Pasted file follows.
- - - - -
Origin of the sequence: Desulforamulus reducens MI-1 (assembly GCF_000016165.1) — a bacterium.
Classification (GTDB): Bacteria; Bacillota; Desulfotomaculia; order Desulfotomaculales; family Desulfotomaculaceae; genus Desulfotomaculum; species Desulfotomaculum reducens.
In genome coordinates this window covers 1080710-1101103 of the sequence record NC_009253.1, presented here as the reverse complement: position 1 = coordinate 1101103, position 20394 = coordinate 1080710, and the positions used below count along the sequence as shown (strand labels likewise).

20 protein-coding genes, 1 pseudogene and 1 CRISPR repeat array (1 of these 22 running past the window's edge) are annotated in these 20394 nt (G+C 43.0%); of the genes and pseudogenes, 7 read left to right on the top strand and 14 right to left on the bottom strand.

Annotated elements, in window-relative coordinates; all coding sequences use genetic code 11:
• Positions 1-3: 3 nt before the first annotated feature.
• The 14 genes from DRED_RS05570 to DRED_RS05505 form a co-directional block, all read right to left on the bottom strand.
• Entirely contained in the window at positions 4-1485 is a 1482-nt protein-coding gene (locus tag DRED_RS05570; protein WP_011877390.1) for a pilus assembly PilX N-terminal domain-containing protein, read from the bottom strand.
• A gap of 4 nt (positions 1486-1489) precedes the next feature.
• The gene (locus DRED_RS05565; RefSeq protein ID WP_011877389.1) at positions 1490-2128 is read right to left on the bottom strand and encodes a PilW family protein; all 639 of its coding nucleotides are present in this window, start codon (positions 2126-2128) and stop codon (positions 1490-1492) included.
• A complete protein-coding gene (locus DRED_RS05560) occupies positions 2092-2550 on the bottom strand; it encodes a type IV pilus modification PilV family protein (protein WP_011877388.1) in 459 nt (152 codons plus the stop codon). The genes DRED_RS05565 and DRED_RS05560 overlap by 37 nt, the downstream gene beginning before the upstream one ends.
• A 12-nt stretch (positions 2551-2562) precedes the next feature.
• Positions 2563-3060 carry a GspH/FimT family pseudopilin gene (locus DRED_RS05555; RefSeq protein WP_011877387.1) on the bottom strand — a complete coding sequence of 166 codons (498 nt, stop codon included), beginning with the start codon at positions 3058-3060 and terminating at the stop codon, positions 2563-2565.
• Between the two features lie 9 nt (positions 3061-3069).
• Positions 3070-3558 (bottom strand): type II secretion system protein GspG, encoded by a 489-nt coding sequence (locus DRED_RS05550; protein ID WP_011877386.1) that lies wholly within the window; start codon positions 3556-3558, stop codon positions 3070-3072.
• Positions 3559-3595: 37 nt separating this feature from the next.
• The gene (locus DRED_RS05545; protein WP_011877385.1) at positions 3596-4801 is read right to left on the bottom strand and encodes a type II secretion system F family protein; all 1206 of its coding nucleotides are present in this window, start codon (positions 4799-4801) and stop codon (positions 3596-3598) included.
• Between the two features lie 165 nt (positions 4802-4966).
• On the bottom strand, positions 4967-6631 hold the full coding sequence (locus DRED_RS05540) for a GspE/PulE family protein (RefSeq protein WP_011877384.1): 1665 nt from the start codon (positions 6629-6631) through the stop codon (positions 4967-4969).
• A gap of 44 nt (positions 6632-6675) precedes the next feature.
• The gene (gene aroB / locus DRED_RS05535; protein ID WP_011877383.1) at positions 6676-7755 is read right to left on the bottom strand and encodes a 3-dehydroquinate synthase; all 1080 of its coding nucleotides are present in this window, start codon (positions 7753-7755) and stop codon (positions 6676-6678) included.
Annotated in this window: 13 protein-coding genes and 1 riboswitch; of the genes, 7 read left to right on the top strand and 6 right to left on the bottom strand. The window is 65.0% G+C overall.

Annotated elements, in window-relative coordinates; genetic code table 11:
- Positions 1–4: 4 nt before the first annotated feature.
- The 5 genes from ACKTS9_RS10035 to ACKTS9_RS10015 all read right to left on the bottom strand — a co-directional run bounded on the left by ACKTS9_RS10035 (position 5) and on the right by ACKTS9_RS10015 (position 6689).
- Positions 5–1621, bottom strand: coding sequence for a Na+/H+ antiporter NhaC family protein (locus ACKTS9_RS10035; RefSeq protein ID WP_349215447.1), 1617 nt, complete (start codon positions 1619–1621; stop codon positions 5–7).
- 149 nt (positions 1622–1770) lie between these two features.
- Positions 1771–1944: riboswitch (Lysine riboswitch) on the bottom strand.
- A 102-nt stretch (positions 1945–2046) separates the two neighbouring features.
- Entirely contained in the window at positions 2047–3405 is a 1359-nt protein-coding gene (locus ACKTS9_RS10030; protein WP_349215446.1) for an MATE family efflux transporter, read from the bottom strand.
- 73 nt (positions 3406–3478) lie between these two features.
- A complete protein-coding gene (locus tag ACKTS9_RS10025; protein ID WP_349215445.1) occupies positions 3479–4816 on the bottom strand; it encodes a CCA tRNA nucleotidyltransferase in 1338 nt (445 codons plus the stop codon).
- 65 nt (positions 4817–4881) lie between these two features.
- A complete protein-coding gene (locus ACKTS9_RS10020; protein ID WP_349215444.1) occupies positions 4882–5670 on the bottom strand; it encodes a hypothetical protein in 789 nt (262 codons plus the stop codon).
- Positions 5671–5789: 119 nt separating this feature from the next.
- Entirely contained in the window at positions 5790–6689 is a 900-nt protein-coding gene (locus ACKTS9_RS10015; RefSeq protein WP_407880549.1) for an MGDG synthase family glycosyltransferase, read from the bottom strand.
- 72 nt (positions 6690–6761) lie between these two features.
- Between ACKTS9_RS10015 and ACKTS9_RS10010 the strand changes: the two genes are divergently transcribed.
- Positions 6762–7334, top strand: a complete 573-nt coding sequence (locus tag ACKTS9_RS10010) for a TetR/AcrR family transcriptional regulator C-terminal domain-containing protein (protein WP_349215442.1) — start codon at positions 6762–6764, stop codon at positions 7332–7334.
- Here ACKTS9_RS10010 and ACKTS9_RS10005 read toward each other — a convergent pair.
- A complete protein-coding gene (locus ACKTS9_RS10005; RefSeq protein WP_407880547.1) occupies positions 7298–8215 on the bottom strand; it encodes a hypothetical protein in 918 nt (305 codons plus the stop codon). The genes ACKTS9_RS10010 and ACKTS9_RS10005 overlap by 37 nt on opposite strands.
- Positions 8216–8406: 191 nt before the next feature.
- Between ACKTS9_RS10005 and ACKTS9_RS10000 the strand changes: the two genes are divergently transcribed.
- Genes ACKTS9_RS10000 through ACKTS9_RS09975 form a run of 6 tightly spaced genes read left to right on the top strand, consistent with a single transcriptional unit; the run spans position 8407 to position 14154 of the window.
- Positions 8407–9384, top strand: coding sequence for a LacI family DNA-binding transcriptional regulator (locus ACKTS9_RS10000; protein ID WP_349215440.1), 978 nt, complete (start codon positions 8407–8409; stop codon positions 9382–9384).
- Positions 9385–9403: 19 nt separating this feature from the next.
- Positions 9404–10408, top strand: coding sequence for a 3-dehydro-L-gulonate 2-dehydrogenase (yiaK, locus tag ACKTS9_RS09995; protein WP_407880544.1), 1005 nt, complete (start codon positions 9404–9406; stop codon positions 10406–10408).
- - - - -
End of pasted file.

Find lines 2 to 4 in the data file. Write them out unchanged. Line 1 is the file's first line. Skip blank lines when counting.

Classification (GTDB): Bacteria; Bacillota; Desulfotomaculia; order Desulfotomaculales; family Desulfotomaculaceae; genus Desulfotomaculum; species Desulfotomaculum reducens.
In genome coordinates this window covers 1080710-1101103 of the sequence record NC_009253.1, presented here as the reverse complement: position 1 = coordinate 1101103, position 20394 = coordinate 1080710, and the positions used below count along the sequence as shown (strand labels likewise).

20 protein-coding genes, 1 pseudogene and 1 CRISPR repeat array (1 of these 22 running past the window's edge) are annotated in these 20394 nt (G+C 43.0%); of the genes and pseudogenes, 7 read left to right on the top strand and 14 right to left on the bottom strand.